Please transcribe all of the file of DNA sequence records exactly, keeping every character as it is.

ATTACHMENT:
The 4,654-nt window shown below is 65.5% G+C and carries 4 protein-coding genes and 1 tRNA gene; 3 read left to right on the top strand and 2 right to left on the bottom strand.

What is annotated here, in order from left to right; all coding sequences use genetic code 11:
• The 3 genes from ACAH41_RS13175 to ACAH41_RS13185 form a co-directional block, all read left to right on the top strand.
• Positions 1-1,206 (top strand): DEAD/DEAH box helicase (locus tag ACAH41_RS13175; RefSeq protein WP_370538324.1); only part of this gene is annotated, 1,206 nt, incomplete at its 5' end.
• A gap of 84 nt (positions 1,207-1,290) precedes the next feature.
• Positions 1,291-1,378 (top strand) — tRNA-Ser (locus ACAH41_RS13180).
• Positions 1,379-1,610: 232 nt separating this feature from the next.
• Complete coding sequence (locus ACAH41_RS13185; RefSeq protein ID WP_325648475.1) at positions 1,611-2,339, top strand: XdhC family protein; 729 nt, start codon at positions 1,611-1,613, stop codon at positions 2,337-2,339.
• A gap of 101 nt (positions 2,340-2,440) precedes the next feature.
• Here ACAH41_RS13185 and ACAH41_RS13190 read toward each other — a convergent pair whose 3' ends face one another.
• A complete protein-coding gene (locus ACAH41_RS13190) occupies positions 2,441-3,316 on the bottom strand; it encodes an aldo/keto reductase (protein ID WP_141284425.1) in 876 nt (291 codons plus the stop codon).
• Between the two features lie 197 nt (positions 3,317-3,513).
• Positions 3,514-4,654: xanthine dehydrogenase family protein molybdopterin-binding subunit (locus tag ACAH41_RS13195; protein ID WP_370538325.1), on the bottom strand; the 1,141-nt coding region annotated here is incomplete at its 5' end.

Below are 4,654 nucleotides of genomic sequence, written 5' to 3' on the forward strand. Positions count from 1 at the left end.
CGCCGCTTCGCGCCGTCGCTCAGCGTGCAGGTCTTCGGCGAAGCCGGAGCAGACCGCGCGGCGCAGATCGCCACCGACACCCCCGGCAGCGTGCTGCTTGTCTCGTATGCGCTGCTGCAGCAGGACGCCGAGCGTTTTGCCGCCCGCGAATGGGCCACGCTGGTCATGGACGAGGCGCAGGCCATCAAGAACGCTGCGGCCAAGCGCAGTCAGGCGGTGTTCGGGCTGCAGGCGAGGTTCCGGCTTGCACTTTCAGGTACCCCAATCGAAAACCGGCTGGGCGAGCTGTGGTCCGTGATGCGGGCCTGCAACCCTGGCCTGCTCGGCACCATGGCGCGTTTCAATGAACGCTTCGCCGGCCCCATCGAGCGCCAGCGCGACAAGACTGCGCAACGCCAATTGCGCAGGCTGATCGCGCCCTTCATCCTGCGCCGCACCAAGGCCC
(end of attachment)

The 4,654-nt window shown below is 65.5% G+C and carries 4 protein-coding genes and 1 tRNA gene; 3 read left to right on the top strand and 2 right to left on the bottom strand.

What is annotated here, in order from left to right; all coding sequences use genetic code 11:
• The 3 genes from ACAH41_RS13175 to ACAH41_RS13185 form a co-directional block, all read left to right on the top strand.
• Positions 1-1,206 (top strand): DEAD/DEAH box helicase (locus tag ACAH41_RS13175; RefSeq protein WP_370538324.1); only part of this gene is annotated, 1,206 nt, incomplete at its 5' end.
• A gap of 84 nt (positions 1,207-1,290) precedes the next feature.
• Positions 1,291-1,378 (top strand) — tRNA-Ser (locus ACAH41_RS13180).
• Positions 1,379-1,610: 232 nt separating this feature from the next.
• Complete coding sequence (locus ACAH41_RS13185; RefSeq protein ID WP_325648475.1) at positions 1,611-2,339, top strand: XdhC family protein; 729 nt, start codon at positions 1,611-1,613, stop codon at positions 2,337-2,339.
• A gap of 101 nt (positions 2,340-2,440) precedes the next feature.
• Here ACAH41_RS13185 and ACAH41_RS13190 read toward each other — a convergent pair whose 3' ends face one another.
• A complete protein-coding gene (locus ACAH41_RS13190) occupies positions 2,441-3,316 on the bottom strand; it encodes an aldo/keto reductase (protein ID WP_141284425.1) in 876 nt (291 codons plus the stop codon).
• Between the two features lie 197 nt (positions 3,317-3,513).
• Positions 3,514-4,654: xanthine dehydrogenase family protein molybdopterin-binding subunit (locus tag ACAH41_RS13195; protein ID WP_370538325.1), on the bottom strand; the 1,141-nt coding region annotated here is incomplete at its 5' end.

Below are 4,654 nucleotides of genomic sequence, written 5' to 3' on the forward strand. Positions count from 1 at the left end.
CGCCGCTTCGCGCCGTCGCTCAGCGTGCAGGTCTTCGGCGAAGCCGGAGCAGACCGCGCGGCGCAGATCGCCACCGACACCCCCGGCAGCGTGCTGCTTGTCTCGTATGCGCTGCTGCAGCAGGACGCCGAGCGTTTTGCCGCCCGCGAATGGGCCACGCTGGTCATGGACGAGGCGCAGGCCATCAAGAACGCTGCGGCCAAGCGCAGTCAGGCGGTGTTCGGGCTGCAGGCGAGGTTCCGGCTTGCACTTTCAGGTACCCCAATCGAAAACCGGCTGGGCGAGCTGTGGTCCGTGATGCGGGCCTGCAACCCTGGCCTGCTCGGCACCATGGCGCGTTTCAATGAACGCTTCGCCGGCCCCATCGAGCGCCAGCGCGACAAGACTGCGCAACGCCAATTGCGCAGGCTGATCGCGCCCTTCATCCTGCGCCGCACCAAGGCCC